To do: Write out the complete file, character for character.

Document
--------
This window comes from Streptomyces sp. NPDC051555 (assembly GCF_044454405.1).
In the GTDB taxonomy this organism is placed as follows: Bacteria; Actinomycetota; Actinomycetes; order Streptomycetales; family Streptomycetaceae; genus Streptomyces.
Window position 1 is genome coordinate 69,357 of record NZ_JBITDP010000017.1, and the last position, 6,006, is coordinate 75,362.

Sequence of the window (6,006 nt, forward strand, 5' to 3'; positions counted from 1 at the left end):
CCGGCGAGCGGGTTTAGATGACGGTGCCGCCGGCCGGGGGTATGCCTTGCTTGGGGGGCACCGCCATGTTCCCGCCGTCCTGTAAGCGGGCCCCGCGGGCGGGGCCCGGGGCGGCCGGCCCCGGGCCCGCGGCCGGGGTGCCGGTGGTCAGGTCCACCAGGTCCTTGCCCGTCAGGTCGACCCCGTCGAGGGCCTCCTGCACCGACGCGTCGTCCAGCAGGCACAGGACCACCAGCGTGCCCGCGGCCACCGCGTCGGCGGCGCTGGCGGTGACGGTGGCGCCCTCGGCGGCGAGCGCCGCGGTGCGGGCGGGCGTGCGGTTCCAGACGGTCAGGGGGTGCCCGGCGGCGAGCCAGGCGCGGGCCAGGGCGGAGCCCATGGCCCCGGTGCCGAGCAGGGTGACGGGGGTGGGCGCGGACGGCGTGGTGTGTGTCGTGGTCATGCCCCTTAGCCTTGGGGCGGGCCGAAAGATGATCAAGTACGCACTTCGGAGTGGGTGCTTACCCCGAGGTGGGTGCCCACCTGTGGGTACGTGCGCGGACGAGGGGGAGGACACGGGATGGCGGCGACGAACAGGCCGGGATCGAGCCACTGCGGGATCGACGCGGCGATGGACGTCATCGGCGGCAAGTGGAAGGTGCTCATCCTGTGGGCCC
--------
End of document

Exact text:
This window comes from Streptomyces sp. NPDC051555 (assembly GCF_044454405.1).
In the GTDB taxonomy this organism is placed as follows: Bacteria; Actinomycetota; Actinomycetes; order Streptomycetales; family Streptomycetaceae; genus Streptomyces.
Window position 1 is genome coordinate 69,357 of record NZ_JBITDP010000017.1, and the last position, 6,006, is coordinate 75,362.

Sequence of the window (6,006 nt, forward strand, 5' to 3'; positions counted from 1 at the left end):
CCGGCGAGCGGGTTTAGATGACGGTGCCGCCGGCCGGGGGTATGCCTTGCTTGGGGGGCACCGCCATGTTCCCGCCGTCCTGTAAGCGGGCCCCGCGGGCGGGGCCCGGGGCGGCCGGCCCCGGGCCCGCGGCCGGGGTGCCGGTGGTCAGGTCCACCAGGTCCTTGCCCGTCAGGTCGACCCCGTCGAGGGCCTCCTGCACCGACGCGTCGTCCAGCAGGCACAGGACCACCAGCGTGCCCGCGGCCACCGCGTCGGCGGCGCTGGCGGTGACGGTGGCGCCCTCGGCGGCGAGCGCCGCGGTGCGGGCGGGCGTGCGGTTCCAGACGGTCAGGGGGTGCCCGGCGGCGAGCCAGGCGCGGGCCAGGGCGGAGCCCATGGCCCCGGTGCCGAGCAGGGTGACGGGGGTGGGCGCGGACGGCGTGGTGTGTGTCGTGGTCATGCCCCTTAGCCTTGGGGCGGGCCGAAAGATGATCAAGTACGCACTTCGGAGTGGGTGCTTACCCCGAGGTGGGTGCCCACCTGTGGGTACGTGCGCGGACGAGGGGGAGGACACGGGATGGCGGCGACGAACAGGCCGGGATCGAGCCACTGCGGGATCGACGCGGCGATGGACGTCATCGGCGGCAAGTGGAAGGTGCTCATCCTGTGGGCCC